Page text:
How to use NSLocalizedString to localize your iOS app

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iossettings
If you’re required to develop an iOS app to support multiple languages or localizations, you can easily use the NSLocalizedString function in objective C to do so. Localisation of your iOS app means that when a user has set to his or her own native language in the iOS’s General -> Settings -> International as shown in the screenshots above, your app is able to display those labels or texts in the set native language.

My recent requirement is to develop an iOS app that supports both the English & Malay versions. So when a user uses Malay as default language on his or her iOS device, the localized text or labels will be shown instead of English. As shown in the attached screens.

applocalized

Some code of objective C, which shows how the code uses NSLocalizedString for the tabs of a UITabBarController:


FirstViewController *b = [[ FirstViewController alloc ] init];

[self createTabBarItemForViewController:b title: NSLocalizedString(@”Latest”, @”Latest”) tag:0 selectedImage:@”feed30″ unselectedImage:@”feed30b” ];

UINavigationController *nff = [[ UINavigationController alloc] initWithRootViewController:b ];

[b release];
[a addObject: nff];
[nff release];

How to do it in Xcode?

Infoplist

1. Usually, when you’ve created a project in Xcode, the Xcode will create a en.lproj folder in your project folder. This folder will usually contain a default InfoPlist.strings, first “remove it from reference” from your Xcode (Please note: do NOT delete!)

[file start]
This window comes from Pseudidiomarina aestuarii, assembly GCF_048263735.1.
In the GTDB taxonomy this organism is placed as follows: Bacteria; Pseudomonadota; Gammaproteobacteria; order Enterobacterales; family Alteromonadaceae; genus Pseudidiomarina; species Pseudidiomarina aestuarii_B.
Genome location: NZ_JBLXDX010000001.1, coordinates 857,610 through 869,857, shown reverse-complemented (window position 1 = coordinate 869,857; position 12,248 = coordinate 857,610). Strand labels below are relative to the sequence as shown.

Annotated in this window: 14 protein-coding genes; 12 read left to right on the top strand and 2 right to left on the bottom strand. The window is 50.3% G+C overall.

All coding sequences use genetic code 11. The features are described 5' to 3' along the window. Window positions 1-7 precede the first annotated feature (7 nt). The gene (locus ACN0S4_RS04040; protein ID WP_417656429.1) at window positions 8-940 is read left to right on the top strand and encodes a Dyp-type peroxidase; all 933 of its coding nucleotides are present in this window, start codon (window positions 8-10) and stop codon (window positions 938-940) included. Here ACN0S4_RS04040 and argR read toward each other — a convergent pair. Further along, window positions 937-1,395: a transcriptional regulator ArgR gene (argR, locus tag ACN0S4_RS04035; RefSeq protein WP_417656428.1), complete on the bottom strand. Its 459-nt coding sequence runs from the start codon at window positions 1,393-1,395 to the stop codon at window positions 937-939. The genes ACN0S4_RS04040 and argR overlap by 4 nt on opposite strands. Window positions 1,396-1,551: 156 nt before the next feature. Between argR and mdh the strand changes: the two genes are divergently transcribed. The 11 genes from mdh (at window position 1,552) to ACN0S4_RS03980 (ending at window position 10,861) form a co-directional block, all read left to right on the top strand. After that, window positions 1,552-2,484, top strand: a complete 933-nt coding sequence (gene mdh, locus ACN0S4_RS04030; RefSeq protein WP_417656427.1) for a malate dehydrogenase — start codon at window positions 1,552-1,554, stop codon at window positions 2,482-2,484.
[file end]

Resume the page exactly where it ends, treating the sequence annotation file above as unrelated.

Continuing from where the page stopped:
2. Now create the localization file (Localizable.strings) for the language or localization that you wanna support in your app. In my case is Malay, thus I’ve created a folder called ms.lproj in the project folder & added the Localizable.strings file in it. (Format as shown below) (Go to finder on your Mac & locate your project folder, & create the folder). “ms” is the language code for Malay & you can find out what other language code (e.g. French, German) from here

My Localizable.strings file
Localizable-strings-file

dragfoldertoxcode

3. So after you’re done, drag the folders (in my case are en.lproj & ms.lproj) into the Supporting Files of your Xcode project as shown in the screen shots above

4. Run (re-compile your project), now switch to the languages that app is supposed to support, in your iOS’s Settings -> General -> International, voila, now your app should show those localized texts or labels.

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